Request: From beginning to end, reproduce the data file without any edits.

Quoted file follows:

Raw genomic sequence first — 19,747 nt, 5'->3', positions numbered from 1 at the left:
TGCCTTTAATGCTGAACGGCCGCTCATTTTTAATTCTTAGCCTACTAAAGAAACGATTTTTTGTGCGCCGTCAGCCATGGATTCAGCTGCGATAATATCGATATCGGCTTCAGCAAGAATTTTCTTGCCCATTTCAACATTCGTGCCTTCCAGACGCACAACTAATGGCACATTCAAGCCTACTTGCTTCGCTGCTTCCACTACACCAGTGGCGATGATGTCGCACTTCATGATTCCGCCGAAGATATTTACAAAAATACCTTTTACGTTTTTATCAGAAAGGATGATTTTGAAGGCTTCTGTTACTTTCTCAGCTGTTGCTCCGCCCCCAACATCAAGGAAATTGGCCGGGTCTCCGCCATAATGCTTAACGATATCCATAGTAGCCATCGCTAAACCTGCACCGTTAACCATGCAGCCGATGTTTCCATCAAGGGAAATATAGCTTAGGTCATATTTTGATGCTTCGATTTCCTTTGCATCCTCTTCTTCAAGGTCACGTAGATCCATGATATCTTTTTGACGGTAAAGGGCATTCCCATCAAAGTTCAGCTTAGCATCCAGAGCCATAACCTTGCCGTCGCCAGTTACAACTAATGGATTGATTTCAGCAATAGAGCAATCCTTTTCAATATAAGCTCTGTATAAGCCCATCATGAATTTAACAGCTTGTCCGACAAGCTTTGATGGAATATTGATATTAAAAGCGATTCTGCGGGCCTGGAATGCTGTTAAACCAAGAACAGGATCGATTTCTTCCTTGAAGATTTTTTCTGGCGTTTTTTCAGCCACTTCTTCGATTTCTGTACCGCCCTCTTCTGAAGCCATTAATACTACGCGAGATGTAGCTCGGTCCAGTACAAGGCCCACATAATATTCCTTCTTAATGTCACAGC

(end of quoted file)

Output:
Raw genomic sequence first — 19,747 nt, 5'->3', positions numbered from 1 at the left:
TGCCTTTAATGCTGAACGGCCGCTCATTTTTAATTCTTAGCCTACTAAAGAAACGATTTTTTGTGCGCCGTCAGCCATGGATTCAGCTGCGATAATATCGATATCGGCTTCAGCAAGAATTTTCTTGCCCATTTCAACATTCGTGCCTTCCAGACGCACAACTAATGGCACATTCAAGCCTACTTGCTTCGCTGCTTCCACTACACCAGTGGCGATGATGTCGCACTTCATGATTCCGCCGAAGATATTTACAAAAATACCTTTTACGTTTTTATCAGAAAGGATGATTTTGAAGGCTTCTGTTACTTTCTCAGCTGTTGCTCCGCCCCCAACATCAAGGAAATTGGCCGGGTCTCCGCCATAATGCTTAACGATATCCATAGTAGCCATCGCTAAACCTGCACCGTTAACCATGCAGCCGATGTTTCCATCAAGGGAAATATAGCTTAGGTCATATTTTGATGCTTCGATTTCCTTTGCATCCTCTTCTTCAAGGTCACGTAGATCCATGATATCTTTTTGACGGTAAAGGGCATTCCCATCAAAGTTCAGCTTAGCATCCAGAGCCATAACCTTGCCGTCGCCAGTTACAACTAATGGATTGATTTCAGCAATAGAGCAATCCTTTTCAATATAAGCTCTGTATAAGCCCATCATGAATTTAACAGCTTGTCCGACAAGCTTTGATGGAATATTGATATTAAAAGCGATTCTGCGGGCCTGGAATGCTGTTAAACCAAGAACAGGATCGATTTCTTCCTTGAAGATTTTTTCTGGCGTTTTTTCAGCCACTTCTTCGATTTCTGTACCGCCCTCTTCTGAAGCCATTAATACTACGCGAGATGTAGCTCGGTCCAGTACAAGGCCCACATAATATTCCTTCTTAATGTCACAGC